It certainly looks like it could be Hekla from the trailer, and before then, the camera is seen panning across the ocean, perhaps up to Iceland from Senua's home at the Orkney isles.
Senua goes to war?
Even without knowing the song and its lyrics, the thudding drums and chanted nature of the song Senua sings in the trailer is clearly a call to war. The song is In Meidjan by Heilung, who is also working with Ninja Theory on the full soundtrack. They may well have chosen this song for the trailer simply because it sounds cool, but the lyrics specifically call upon Germanic/Norse gods of Tyr and Odin to join the invokers in battle.
Proto-Germanic: "Tawol Athodu Ek Erilaz Owlthuthewaz Niwaremariz Saawilagar Hateka Harja."
English: "I, the Rune Master, servant of Odin, call upon the one of the Sun to aid our army."
After completing the chant, we can see Senua is flanked by an army, presumably on her side, who all get bathed with light as runes form upon a village. The same rune can be seen upon warrior shields who stalk across a coastal area at night as well.
The warriors hold their position as some kind of giant emerges from the rock, which appears black and possibly volcanic. This may be Hellblade's interpretation of a troll, which are sometimes depicted as dwelling within rocks, as well as in caves and such. Is Senua's tribe invading other lands? Or are they perhaps defending their own?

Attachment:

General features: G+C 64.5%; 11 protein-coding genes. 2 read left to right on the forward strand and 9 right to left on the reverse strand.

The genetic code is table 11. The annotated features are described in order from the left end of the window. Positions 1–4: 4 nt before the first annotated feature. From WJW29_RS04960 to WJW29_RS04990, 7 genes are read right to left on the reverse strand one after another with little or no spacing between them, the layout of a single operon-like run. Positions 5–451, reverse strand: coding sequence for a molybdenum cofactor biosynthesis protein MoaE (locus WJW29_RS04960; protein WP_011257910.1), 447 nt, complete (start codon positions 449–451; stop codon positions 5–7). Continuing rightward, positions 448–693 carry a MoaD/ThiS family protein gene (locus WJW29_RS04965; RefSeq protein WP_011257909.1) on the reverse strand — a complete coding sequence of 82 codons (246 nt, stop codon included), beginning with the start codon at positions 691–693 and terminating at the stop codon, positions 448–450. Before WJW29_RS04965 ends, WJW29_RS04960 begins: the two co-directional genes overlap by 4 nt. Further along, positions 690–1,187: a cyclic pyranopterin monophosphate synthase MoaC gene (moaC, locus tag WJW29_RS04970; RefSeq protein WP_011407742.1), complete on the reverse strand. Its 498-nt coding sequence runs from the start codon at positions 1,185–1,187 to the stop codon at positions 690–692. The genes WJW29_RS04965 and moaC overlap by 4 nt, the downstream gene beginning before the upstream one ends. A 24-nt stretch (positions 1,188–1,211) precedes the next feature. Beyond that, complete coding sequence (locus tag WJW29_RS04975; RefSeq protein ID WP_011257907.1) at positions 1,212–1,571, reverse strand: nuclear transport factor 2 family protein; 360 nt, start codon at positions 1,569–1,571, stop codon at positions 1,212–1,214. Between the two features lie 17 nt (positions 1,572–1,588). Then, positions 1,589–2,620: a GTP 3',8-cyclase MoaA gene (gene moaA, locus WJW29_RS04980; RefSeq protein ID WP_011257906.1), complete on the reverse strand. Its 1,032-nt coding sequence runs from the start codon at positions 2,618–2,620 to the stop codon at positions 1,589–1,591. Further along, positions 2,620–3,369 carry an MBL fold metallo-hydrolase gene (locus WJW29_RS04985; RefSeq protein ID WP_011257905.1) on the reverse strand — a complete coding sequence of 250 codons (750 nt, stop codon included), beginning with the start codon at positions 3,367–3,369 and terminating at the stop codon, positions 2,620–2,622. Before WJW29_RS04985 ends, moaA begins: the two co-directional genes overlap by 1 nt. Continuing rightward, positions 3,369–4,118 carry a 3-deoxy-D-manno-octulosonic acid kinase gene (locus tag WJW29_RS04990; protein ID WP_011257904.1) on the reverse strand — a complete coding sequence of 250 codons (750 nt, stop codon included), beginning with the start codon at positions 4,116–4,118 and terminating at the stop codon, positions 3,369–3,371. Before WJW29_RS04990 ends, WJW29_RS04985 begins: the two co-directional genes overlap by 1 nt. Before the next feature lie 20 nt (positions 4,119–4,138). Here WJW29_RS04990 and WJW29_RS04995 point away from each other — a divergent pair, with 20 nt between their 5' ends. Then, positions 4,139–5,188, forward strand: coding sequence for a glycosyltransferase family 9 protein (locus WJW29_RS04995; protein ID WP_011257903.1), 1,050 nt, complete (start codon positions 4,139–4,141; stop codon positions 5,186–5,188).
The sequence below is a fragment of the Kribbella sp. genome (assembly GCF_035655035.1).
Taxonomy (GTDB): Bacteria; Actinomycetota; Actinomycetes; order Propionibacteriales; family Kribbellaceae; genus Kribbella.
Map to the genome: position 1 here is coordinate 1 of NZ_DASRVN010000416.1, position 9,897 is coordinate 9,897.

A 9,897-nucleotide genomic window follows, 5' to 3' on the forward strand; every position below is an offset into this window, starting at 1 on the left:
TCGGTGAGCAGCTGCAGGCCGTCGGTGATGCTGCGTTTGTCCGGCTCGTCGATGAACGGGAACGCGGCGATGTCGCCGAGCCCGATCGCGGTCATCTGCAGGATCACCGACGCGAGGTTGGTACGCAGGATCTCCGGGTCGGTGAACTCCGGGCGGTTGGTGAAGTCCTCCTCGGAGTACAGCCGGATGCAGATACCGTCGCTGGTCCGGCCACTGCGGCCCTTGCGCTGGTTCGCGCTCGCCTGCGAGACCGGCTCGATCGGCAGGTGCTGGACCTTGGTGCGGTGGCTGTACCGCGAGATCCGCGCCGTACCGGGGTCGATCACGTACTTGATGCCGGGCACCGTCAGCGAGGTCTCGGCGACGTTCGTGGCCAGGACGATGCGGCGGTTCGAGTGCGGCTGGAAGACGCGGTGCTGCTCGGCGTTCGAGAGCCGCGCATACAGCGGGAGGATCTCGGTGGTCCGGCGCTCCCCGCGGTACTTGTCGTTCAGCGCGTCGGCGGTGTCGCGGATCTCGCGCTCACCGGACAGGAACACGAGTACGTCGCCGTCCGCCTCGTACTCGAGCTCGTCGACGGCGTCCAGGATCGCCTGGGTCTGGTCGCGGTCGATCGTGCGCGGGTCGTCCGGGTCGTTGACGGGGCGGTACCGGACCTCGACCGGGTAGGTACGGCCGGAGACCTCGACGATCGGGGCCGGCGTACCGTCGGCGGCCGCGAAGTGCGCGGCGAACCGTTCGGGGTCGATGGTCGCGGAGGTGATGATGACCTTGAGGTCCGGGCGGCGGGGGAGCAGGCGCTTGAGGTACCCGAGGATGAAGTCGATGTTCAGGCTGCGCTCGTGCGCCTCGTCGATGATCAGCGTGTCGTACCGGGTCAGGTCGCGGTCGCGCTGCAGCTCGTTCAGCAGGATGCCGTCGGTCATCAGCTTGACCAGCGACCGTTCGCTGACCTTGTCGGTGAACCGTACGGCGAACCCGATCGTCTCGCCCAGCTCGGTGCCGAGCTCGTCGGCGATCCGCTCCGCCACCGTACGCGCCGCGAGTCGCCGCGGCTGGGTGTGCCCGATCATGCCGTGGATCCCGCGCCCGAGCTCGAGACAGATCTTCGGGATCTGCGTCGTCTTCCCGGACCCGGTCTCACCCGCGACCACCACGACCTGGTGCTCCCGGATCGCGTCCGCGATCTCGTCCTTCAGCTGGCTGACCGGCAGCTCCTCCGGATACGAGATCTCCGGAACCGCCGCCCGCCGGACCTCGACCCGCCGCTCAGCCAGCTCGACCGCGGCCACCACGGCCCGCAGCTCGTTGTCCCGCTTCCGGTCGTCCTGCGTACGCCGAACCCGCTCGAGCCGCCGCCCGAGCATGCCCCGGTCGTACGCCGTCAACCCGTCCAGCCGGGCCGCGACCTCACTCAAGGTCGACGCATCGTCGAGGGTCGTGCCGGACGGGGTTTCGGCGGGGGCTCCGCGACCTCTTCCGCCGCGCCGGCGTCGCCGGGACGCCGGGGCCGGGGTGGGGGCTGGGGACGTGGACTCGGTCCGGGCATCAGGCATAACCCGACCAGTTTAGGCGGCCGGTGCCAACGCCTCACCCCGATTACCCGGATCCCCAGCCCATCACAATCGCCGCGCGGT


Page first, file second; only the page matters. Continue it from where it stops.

Does Senua have a "base"?
Multiple times throughout the trailer, we're shown a village on a hill, which appears to have significance both in terms of the plot and speculatively, about gameplay.
The runic pattern that Senua appears to invoke is a stylized version of the Helm of Awe or Ægishjálmur. The Poetic Eddas described the Helm of Awe pattern as such.
The Helm of Awe I wore before the sons of men In defense of my treasure; Amongst all, I alone was strong, I thought to myself, For I found no power a match for my own.
The helm is constructed of Algiz runes, which are often associated with protection. To form this around a village implies the need to protect it from something. The soldiers that attack the coastal giant also bear the Helm of Awe pattern on their shields, linking them to the village we see a few times in the trailer.
I don't think it's a coincidence that Ninja Theory shows us this village multiple times, while also ending the trailer on it. It could indicate that it has some real gameplay significance, or forms a major plot point for Senua.
What do you think?
Of course, this is all speculation. It could be a simple case of overthinking (but hey, it's fun), and that Ninja Theory simply incorporated various mythological references to make a trailer that is inarguably damn cool. However, Ninja Theory has shown a specific amount of appreciation and respect for what we know about the old ways, injecting plenty of additional lore for players to find in the original game.
There are also a few unknowns that I wasn't able to really figure out. The druidic looking fellows who appear to sacrifice a human on a giant wicker Algiz rune, are they allied with or against Senua? Are they all in the same scene from different angles? There are a lot of unknowns to be unpicked even now.
Without spoiling the ending of the original game, Senua has plenty of reasons to go on the warpath in Hellblade II, and this time it looks like she may have help.